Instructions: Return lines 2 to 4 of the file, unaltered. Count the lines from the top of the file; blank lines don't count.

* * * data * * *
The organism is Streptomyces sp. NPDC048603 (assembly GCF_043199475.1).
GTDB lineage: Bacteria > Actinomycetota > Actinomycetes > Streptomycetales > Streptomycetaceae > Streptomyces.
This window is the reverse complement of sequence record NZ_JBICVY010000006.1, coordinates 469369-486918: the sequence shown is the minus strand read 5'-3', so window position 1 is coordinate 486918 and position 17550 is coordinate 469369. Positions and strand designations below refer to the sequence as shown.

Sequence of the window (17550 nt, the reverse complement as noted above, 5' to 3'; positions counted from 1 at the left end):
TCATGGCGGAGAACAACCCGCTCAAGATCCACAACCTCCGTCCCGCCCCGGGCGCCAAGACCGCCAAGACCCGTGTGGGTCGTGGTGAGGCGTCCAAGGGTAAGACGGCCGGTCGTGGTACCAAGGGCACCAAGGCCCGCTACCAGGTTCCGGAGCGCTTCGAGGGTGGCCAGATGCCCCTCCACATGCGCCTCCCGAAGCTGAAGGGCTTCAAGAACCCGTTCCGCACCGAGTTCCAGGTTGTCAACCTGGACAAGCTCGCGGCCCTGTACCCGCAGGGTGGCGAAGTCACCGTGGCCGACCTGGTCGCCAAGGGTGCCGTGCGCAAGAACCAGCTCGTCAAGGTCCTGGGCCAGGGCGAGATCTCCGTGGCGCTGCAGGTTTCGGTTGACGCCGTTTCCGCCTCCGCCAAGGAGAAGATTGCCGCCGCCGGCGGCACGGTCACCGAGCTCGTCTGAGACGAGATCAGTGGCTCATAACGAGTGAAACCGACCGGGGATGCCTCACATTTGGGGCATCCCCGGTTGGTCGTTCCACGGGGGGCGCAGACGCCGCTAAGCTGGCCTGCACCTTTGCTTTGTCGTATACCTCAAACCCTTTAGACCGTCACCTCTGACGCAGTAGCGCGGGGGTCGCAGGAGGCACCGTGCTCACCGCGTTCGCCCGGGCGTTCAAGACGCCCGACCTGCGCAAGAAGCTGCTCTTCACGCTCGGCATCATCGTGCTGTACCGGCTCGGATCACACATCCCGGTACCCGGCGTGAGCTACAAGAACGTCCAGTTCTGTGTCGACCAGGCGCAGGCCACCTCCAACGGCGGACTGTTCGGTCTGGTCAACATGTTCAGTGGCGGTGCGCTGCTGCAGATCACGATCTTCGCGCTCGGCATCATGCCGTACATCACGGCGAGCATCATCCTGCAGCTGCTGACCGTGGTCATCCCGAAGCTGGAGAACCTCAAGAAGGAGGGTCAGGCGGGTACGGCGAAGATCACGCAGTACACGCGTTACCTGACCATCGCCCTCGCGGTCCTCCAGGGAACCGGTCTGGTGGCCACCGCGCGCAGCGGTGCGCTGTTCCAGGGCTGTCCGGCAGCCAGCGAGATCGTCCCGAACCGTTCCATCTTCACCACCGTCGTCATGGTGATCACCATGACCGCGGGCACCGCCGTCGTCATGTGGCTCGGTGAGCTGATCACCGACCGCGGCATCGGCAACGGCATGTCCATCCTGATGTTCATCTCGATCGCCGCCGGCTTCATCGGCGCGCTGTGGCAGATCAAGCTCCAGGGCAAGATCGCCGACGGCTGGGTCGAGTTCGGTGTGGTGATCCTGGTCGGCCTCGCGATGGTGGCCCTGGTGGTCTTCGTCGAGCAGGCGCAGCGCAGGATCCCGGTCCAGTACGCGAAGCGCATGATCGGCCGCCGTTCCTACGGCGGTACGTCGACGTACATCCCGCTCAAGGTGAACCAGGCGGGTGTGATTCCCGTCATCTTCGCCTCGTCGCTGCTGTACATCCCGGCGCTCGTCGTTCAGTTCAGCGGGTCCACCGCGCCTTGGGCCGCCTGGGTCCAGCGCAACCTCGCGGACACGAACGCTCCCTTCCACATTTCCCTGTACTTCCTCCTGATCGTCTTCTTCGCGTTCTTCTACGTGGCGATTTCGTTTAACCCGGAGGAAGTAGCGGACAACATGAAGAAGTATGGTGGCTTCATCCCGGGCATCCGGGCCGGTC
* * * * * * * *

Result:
GTDB lineage: Bacteria > Actinomycetota > Actinomycetes > Streptomycetales > Streptomycetaceae > Streptomyces.
This window is the reverse complement of sequence record NZ_JBICVY010000006.1, coordinates 469369-486918: the sequence shown is the minus strand read 5'-3', so window position 1 is coordinate 486918 and position 17550 is coordinate 469369. Positions and strand designations below refer to the sequence as shown.

Sequence of the window (17550 nt, the reverse complement as noted above, 5' to 3'; positions counted from 1 at the left end):